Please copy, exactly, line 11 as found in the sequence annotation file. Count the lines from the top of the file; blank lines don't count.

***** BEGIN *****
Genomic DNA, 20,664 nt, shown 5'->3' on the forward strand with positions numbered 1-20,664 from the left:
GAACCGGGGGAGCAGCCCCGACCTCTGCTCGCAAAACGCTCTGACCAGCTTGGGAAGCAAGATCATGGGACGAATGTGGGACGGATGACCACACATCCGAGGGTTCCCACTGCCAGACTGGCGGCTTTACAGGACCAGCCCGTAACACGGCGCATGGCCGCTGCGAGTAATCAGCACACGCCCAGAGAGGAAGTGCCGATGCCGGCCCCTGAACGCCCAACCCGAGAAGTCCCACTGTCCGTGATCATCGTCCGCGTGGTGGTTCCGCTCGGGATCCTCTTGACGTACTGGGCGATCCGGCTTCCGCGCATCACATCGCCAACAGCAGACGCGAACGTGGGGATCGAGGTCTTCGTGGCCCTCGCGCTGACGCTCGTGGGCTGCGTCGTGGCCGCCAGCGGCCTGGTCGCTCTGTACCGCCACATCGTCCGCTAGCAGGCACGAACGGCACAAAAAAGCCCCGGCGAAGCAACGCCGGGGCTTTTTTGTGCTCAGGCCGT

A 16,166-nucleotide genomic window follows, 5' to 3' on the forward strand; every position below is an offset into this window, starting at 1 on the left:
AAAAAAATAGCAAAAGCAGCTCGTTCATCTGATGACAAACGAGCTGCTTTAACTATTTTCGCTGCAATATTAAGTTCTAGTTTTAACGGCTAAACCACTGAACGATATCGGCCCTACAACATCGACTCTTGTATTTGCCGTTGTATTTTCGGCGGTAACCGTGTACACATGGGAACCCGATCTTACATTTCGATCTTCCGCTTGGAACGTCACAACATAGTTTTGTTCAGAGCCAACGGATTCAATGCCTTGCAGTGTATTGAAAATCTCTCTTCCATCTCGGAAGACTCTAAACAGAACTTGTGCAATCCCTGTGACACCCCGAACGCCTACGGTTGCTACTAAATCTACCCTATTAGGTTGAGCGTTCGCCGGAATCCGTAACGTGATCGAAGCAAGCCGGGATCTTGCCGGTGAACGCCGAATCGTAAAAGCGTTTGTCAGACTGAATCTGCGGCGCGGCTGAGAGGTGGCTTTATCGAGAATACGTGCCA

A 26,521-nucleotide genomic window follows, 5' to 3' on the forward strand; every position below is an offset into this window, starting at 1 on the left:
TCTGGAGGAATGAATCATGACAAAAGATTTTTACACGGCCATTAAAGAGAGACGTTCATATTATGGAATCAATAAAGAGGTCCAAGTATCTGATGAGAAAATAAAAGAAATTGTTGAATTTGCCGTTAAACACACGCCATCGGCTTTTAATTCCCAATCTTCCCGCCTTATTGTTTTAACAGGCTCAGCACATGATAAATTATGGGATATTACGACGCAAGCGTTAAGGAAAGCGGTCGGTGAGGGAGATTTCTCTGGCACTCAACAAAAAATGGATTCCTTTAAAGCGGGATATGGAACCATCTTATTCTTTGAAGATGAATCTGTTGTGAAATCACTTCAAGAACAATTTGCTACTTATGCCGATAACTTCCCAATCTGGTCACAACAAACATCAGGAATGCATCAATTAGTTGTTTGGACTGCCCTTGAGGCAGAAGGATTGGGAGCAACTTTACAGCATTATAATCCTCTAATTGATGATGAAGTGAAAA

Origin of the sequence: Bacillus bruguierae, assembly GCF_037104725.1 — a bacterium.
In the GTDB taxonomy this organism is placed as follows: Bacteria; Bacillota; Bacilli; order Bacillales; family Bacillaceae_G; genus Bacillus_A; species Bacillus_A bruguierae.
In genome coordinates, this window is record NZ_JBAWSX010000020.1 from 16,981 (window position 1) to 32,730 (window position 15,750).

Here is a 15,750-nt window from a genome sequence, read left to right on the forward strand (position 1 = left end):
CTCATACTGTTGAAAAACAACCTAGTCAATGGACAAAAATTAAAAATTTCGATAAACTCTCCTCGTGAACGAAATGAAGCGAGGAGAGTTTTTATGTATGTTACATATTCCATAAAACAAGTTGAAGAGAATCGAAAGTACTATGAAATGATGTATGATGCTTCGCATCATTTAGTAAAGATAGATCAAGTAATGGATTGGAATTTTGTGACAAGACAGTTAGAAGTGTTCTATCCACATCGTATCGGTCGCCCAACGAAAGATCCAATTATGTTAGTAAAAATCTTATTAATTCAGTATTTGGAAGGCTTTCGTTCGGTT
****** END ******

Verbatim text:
CTCATACTGTTGAAAAACAACCTAGTCAATGGACAAAAATTAAAAATTTCGATAAACTCTCCTCGTGAACGAAATGAAGCGAGGAGAGTTTTTATGTATGTTACATATTCCATAAAACAAGTTGAAGAGAATCGAAAGTACTATGAAATGATGTATGATGCTTCGCATCATTTAGTAAAGATAGATCAAGTAATGGATTGGAATTTTGTGACAAGACAGTTAGAAGTGTTCTATCCACATCGTATCGGTCGCCCAACGAAAGATCCAATTATGTTAGTAAAAATCTTATTAATTCAGTATTTGGAAGGCTTTCGTTCGGTT